Java 8 Streams API – Stream Collectors

This tutorial covers examples of Java 8 Stream Collectors, their type, and their usage. The Stream Collectors are part of the Terminal operations and appear in the last stage of the Streams pipeline.

Java 8 Streams Collectors

This tutorial will discuss various Collectors available in Java Streams API. Previously, we had seen an Overview of Java 8 Streams, Intermediate Operations of Java 8 Streams, and Terminal Operations of Java 8 Streams.

The collectors sit in the last of a stream pipeline and help accumulate the Stream’s elements in the form of data structures; this is nothing but the final output of the stream pipeline. The class Collectors is a utility class that has many factory methods to create various predefined collector implementations.

The Collectors class helps to reduce, summarize, group, and partition the elements in a stream. Although many useful predefined collectors are available, we can also write our Stream Custom collectors.

Overview of Stream.collect() Method

The collect() method is a Terminal Method on the stream pipeline. This means the method appears at the end of the pipeline. It performs mutable reduction operations on the elements of the Stream to transform them into desired data structures.

Typically, elements from a collection are streamed at the beginning of a Stream pipeline. Next, the elements in the Stream are operated, transformed, filtered, or rearranged using various intermediate operations. Finally, we can use the collect(collector) method, to collect the Steram elements into a Java object.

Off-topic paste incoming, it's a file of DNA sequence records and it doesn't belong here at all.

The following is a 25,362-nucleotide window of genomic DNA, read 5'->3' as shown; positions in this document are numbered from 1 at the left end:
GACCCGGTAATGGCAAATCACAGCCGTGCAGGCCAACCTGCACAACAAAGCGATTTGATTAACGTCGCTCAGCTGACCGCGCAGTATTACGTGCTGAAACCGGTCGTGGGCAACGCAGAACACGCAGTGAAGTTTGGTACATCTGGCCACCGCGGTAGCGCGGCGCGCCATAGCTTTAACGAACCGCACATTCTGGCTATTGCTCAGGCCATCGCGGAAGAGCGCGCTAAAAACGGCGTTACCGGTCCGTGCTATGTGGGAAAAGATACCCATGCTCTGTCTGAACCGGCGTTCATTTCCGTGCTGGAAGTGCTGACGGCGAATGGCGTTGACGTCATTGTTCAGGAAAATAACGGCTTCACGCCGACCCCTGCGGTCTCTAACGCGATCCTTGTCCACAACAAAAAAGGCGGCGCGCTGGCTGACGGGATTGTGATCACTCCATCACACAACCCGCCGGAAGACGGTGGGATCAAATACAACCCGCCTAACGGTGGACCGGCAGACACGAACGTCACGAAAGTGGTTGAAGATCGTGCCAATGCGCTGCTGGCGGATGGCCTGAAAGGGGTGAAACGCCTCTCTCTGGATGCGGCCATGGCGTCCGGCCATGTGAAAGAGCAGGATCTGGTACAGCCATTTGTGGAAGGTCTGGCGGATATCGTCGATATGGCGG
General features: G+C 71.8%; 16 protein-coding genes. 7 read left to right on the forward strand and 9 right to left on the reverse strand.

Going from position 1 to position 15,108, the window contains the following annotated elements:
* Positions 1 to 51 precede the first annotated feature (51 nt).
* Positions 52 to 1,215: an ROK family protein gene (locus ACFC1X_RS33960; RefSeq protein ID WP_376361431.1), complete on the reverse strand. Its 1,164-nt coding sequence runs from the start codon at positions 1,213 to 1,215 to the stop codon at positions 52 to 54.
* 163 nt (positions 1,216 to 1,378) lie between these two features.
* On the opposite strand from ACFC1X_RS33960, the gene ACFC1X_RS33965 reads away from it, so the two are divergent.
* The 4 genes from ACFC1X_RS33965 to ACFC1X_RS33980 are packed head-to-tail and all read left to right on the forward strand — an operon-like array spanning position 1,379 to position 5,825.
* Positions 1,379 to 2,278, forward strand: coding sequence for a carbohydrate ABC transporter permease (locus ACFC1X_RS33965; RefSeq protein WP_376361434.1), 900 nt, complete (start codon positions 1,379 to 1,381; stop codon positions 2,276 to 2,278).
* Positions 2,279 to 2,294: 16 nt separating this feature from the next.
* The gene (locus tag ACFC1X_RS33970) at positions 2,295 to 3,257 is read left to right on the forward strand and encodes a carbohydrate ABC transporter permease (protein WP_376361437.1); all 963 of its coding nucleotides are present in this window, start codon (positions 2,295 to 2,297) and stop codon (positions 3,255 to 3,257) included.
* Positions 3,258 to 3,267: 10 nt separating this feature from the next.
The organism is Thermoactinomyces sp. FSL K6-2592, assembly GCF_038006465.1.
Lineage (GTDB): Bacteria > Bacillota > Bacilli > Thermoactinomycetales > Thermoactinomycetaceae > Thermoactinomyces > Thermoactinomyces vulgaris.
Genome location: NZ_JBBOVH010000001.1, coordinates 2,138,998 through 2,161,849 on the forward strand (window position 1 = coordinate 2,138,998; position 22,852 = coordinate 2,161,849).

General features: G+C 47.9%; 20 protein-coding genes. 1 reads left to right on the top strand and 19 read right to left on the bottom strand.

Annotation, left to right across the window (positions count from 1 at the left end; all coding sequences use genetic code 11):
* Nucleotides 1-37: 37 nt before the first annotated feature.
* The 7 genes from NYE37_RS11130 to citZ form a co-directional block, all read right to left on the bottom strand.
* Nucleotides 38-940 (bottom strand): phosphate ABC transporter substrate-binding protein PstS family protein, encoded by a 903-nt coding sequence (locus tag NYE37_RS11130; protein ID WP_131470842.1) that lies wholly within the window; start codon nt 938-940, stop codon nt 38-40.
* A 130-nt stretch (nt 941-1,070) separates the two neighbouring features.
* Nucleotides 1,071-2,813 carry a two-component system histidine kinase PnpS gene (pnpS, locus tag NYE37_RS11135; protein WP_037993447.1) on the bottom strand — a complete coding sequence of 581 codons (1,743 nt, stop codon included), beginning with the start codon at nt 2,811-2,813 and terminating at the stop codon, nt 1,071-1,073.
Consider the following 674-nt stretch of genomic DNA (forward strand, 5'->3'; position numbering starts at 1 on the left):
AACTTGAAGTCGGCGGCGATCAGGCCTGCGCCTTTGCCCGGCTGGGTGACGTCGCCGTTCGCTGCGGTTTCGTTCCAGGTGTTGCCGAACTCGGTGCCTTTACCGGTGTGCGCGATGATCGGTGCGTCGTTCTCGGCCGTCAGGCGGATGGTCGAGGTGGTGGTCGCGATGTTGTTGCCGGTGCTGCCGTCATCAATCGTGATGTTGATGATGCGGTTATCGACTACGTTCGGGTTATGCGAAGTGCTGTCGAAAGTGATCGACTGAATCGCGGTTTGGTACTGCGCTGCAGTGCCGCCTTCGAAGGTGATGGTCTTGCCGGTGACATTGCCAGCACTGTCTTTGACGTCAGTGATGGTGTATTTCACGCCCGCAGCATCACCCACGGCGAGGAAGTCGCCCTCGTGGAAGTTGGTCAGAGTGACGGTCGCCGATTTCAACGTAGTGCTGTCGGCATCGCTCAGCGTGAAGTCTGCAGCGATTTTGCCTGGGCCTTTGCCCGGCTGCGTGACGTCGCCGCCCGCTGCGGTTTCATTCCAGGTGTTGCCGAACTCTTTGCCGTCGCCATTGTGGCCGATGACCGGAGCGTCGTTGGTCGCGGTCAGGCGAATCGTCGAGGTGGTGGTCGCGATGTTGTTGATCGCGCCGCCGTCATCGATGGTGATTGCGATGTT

The Collectors class of the Java Streams API provides several collector abstractions that we will see in the following sections.

Collecting Stream elements as a Java List

The simplest way to collect Java Stream elements in a List is to use the terminal method toList().

Example of collecting Java Stream elements in a List.

Stream<Integer> stream = Stream.of(1, 2, 3, 4, 5 );
List<Integer> list = stream.toList();Code language: Java (java)

The toList() method creates and returns a new ArrayList containing all the elements from the Stream. However, if we want to collect the Stream elements in a different implementation of List or into an existing List we can provide it using the toCollection() method of the Collectors.

Example of collecting Java Stream elements in a LinkedList.

List<Integer> list = stream
    .collect(Collectors.toCollection(LinkedList::new));Code language: Java (java)

Collect Stream elements in UnmodifiableList()

To collect stream elements into an Unmodifiable List, we can use the toUnmodifiableList() method.

Example of collecting Java Stream elements in an immutable List.

List<Integer> unmodifiableList = inputList
    .collect(Collectors.toUnmodifiableList());Code language: Java (java)

Collecting Stream elements as a Java Set

Let’s use the toSet() method of the Collectors to collect all the Stream elements as a HashSet.